Kushner’s orthodox religion is public record, and a matter of considerable pride.  But Kushner cloaked that ethnic identity and whatever significance his family might have assigned the dirt–and whatever Gorkov thought he was doing carrying the earth to New York City–a bit too smoothly.  The conspiratorial nature of the gift seemed symbolic, but the associations that the earth seemed spiritually impregnated were deprecated in odd ways in Kushner’s haste to play down the meeting’s significance as an exchange of family trinkets. Kushner’s grandparents had fled the walled Litvak ghetto of Nowogródek months after it was established in June, 1941, in Belarus, joining a fierce Jewish partisan resistance in as Nazi troops extended the Jewish genocide into Russian lands. As the Nazis ghettoized Jews and extended policies of extermination in the city near Minsk, the Kushner elders joined a Jewish partisan squad in the Belarus–escaping the ghetto via a tunnel of over two hundred yards dug over weeks by his grandmother Rae, then seventeen, with her brother Chonom, by hand-made instruments, successfully tunneling underneath electric fencing surrounding the ghetto walls, and helping some 350 Jewish men and women fled the ghetto to nearby forests where many lived for a surprising stretch of time, often in underground bunkers: would the groups trained in Zionist Youth Groups in the Pale of Settlement think of themselves as Russian? Or was this the history Gorkov tried to conjure, to forge a tie to Trump’s son-in-law?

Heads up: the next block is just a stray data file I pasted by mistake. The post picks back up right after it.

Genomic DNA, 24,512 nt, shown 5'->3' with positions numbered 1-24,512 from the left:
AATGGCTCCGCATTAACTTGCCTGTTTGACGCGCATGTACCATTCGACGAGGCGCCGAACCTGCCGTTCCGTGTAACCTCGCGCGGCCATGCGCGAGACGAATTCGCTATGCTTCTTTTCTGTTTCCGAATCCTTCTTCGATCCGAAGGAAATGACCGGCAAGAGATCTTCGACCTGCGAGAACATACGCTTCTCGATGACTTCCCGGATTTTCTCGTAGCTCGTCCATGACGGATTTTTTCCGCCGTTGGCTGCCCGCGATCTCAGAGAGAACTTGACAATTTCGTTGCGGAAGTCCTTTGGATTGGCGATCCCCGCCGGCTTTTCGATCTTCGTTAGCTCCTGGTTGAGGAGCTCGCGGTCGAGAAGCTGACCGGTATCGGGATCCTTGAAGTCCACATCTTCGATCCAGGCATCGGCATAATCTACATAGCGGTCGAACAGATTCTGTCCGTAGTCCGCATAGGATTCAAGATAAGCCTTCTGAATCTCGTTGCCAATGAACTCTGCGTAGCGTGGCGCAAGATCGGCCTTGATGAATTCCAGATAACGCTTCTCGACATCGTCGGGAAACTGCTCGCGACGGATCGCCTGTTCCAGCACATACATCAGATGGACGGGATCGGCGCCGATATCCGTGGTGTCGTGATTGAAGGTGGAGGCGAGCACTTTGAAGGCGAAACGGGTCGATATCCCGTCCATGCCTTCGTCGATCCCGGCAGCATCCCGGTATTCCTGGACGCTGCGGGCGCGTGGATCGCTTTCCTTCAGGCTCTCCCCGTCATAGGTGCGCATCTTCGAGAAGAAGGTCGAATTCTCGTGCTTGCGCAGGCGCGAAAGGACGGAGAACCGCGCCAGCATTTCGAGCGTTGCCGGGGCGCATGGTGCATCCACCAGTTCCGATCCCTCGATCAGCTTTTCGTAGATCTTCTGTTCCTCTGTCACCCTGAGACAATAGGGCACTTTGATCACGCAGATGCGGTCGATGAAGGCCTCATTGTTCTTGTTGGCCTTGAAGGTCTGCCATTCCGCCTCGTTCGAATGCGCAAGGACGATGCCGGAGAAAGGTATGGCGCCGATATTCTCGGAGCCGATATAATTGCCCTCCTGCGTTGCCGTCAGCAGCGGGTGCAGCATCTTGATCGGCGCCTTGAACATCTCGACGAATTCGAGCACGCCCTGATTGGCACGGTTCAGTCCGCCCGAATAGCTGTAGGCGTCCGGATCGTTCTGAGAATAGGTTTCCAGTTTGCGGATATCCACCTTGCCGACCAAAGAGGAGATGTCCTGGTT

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Filed under Belarus, Cold War, geopolitics, Vnesheconombank, World War II

Bombed Out Landscapes over Time

When the Germain army declared, in April of 1942, as accelerating violence of global war brought the arrival of the British bombing of German towns, the wartime Nazi government boasted that they would use native maps in the public domain to destroy valued buildings in England with impunity. In blood-curdling claims that prefigure the American threat to violate international law by targeting of historical sights in Iran, the Teutonic boast that ‘We shall go out and bomb every building in Britain marked with three stars in the Baedeker Guide” suggests the slippage between German superiority in objective tourist maps once tied to educational formation to the superiority of airstrikes from the German Luftwaffe’s arial blitzkrieg.